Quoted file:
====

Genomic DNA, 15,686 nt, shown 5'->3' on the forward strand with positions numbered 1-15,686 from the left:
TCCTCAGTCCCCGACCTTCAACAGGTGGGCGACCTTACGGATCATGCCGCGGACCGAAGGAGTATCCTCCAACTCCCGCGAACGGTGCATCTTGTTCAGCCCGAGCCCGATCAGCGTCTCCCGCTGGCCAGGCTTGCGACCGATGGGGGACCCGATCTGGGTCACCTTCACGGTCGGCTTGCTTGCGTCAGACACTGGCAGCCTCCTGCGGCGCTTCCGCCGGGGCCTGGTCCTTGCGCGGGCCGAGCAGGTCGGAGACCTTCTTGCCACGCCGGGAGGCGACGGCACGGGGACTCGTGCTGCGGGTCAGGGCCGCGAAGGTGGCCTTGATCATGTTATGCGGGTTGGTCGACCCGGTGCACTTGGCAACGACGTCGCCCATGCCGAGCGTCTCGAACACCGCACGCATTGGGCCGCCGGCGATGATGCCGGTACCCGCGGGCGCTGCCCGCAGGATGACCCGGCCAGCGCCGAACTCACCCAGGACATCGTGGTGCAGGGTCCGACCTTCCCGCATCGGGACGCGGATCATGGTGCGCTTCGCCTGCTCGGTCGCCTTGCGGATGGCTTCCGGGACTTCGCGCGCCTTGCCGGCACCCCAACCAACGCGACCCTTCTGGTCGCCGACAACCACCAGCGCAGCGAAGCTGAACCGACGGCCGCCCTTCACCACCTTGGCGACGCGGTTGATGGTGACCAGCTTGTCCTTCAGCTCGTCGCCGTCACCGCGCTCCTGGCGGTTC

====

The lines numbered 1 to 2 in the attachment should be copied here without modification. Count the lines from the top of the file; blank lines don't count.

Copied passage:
Genomic DNA, 15,686 nt, shown 5'->3' on the forward strand with positions numbered 1-15,686 from the left:
TCCTCAGTCCCCGACCTTCAACAGGTGGGCGACCTTACGGATCATGCCGCGGACCGAAGGAGTATCCTCCAACTCCCGCGAACGGTGCATCTTGTTCAGCCCGAGCCCGATCAGCGTCTCCCGCTGGCCAGGCTTGCGACCGATGGGGGACCCGATCTGGGTCACCTTCACGGTCGGCTTGCTTGCGTCAGACACTGGCAGCCTCCTGCGGCGCTTCCGCCGGGGCCTGGTCCTTGCGCGGGCCGAGCAGGTCGGAGACCTTCTTGCCACGCCGGGAGGCGACGGCACGGGGACTCGTGCTGCGGGTCAGGGCCGCGAAGGTGGCCTTGATCATGTTATGCGGGTTGGTCGACCCGGTGCACTTGGCAACGACGTCGCCCATGCCGAGCGTCTCGAACACCGCACGCATTGGGCCGCCGGCGATGATGCCGGTACCCGCGGGCGCTGCCCGCAGGATGACCCGGCCAGCGCCGAACTCACCCAGGACATCGTGGTGCAGGGTCCGACCTTCCCGCATCGGGACGCGGATCATGGTGCGCTTCGCCTGCTCGGTCGCCTTGCGGATGGCTTCCGGGACTTCGCGCGCCTTGCCGGCACCCCAACCAACGCGACCCTTCTGGTCGCCGACAACCACCAGCGCAGCGAAGCTGAACCGACGGCCGCCCTTCACCACCTTGGCGACGCGGTTGATGGTGACCAGCTTGTCCTTCAGCTCGTCGCCGTCACCGCGCTCCTGGCGGTTC